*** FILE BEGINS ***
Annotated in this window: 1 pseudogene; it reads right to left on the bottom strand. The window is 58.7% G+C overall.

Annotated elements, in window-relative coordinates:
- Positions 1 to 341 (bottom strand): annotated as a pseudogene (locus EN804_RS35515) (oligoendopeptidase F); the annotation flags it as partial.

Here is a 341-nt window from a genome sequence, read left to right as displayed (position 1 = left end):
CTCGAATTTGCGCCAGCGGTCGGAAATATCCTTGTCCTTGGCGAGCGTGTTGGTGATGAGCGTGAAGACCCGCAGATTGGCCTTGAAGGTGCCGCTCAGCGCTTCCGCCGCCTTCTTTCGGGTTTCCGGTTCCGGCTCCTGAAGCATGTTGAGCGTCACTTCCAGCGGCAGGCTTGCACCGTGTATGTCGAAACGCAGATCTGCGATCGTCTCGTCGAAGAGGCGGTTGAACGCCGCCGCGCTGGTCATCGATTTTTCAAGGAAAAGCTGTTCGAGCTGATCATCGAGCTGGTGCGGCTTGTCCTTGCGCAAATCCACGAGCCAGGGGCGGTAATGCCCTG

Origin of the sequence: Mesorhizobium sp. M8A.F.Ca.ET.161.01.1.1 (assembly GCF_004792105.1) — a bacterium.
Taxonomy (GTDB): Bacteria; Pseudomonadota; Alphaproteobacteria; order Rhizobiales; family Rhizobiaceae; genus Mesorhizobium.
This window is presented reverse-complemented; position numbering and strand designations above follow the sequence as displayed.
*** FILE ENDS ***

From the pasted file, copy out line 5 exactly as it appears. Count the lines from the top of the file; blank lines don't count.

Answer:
CTCGAATTTGCGCCAGCGGTCGGAAATATCCTTGTCCTTGGCGAGCGTGTTGGTGATGAGCGTGAAGACCCGCAGATTGGCCTTGAAGGTGCCGCTCAGCGCTTCCGCCGCCTTCTTTCGGGTTTCCGGTTCCGGCTCCTGAAGCATGTTGAGCGTCACTTCCAGCGGCAGGCTTGCACCGTGTATGTCGAAACGCAGATCTGCGATCGTCTCGTCGAAGAGGCGGTTGAACGCCGCCGCGCTGGTCATCGATTTTTCAAGGAAAAGCTGTTCGAGCTGATCATCGAGCTGGTGCGGCTTGTCCTTGCGCAAATCCACGAGCCAGGGGCGGTAATGCCCTG